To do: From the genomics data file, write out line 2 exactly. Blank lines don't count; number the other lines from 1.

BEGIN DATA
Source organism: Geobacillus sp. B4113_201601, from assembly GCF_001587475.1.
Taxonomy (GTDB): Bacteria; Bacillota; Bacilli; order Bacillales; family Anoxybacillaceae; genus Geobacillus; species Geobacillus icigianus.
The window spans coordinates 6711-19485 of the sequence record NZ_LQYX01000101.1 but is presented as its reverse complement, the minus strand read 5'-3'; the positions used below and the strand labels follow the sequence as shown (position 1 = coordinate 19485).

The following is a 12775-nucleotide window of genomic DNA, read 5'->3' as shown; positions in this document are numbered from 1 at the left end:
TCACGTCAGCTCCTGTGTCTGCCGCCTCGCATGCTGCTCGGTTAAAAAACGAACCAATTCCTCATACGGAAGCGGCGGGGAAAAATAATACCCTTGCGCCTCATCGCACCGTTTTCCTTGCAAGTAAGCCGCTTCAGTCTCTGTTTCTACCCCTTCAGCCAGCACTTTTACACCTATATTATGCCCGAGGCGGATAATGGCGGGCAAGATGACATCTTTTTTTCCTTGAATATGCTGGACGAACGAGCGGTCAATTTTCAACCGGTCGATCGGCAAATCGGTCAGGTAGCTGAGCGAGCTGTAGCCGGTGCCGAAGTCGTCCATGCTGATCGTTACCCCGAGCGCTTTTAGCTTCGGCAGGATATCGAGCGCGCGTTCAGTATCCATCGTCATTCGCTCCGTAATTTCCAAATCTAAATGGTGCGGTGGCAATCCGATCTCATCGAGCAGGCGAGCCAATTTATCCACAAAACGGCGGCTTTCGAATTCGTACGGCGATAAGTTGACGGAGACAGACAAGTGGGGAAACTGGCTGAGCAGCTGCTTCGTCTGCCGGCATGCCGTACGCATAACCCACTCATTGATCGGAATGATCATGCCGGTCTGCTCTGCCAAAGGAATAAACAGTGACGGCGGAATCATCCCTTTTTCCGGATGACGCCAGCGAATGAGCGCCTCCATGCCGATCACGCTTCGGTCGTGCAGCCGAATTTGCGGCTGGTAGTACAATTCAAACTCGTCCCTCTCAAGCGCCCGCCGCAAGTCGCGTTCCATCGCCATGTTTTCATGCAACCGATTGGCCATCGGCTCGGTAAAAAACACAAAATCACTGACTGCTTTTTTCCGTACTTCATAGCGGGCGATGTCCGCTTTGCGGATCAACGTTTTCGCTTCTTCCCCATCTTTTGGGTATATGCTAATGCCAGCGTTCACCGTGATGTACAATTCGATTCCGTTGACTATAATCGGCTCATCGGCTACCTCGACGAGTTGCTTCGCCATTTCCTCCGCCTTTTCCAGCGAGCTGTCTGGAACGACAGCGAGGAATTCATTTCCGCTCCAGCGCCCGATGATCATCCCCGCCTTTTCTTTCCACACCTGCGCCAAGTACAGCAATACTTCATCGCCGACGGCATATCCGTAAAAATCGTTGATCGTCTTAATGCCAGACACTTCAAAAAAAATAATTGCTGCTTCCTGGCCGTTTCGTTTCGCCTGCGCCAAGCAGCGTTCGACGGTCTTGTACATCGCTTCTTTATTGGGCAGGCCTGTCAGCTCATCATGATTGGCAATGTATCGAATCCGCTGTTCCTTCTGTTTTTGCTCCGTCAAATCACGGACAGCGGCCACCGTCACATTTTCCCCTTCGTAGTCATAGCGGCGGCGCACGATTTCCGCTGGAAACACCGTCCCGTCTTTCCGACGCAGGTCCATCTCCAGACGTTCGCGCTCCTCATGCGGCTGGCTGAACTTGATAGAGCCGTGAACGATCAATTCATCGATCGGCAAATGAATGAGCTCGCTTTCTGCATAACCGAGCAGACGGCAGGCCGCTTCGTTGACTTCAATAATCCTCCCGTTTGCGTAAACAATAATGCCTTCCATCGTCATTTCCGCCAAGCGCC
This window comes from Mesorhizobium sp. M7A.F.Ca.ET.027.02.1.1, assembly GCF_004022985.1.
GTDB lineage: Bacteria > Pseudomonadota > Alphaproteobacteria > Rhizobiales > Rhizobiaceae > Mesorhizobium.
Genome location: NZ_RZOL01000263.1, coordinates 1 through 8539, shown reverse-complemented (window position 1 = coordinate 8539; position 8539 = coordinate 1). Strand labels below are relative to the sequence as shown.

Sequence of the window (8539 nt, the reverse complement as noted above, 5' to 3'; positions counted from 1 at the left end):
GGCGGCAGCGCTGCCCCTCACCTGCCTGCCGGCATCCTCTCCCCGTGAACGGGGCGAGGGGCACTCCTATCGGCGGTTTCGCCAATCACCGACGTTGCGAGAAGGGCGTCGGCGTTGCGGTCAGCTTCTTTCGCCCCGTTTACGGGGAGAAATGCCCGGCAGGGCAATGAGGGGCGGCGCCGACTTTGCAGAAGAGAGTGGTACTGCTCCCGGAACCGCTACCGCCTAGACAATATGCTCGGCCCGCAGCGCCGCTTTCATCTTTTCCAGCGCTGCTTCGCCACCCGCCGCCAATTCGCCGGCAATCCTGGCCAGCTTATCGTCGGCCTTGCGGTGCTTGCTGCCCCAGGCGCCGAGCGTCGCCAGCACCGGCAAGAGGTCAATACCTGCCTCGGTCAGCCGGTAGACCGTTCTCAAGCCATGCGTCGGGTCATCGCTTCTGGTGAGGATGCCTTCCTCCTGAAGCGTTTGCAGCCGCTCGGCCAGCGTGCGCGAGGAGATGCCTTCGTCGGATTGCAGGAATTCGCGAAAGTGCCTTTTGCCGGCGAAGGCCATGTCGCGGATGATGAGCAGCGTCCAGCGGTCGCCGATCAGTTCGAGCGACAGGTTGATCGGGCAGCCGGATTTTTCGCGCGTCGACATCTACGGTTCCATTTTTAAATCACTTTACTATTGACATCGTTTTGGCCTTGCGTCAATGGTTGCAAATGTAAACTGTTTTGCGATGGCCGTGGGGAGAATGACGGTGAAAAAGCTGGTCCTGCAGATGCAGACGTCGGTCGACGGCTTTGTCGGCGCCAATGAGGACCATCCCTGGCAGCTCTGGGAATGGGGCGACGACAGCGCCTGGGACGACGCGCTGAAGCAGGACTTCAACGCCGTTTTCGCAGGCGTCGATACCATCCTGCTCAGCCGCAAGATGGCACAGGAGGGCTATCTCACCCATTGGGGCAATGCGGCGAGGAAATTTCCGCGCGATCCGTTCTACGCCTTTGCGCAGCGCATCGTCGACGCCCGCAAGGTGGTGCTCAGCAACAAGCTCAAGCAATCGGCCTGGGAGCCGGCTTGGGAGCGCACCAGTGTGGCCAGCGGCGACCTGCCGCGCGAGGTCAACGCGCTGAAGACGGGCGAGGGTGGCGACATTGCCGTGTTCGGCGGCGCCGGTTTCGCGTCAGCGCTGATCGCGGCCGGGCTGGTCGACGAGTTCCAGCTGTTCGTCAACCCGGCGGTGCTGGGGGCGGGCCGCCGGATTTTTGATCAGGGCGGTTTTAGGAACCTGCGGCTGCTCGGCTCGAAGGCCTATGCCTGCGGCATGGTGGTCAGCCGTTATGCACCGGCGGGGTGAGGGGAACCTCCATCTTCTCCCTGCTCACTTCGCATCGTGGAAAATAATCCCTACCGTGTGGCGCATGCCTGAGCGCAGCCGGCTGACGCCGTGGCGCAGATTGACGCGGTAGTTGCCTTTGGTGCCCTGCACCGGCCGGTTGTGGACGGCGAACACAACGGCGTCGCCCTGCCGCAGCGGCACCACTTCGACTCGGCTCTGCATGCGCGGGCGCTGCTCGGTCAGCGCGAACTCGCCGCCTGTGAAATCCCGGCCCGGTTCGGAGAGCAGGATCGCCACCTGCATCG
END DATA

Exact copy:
Taxonomy (GTDB): Bacteria; Bacillota; Bacilli; order Bacillales; family Anoxybacillaceae; genus Geobacillus; species Geobacillus icigianus.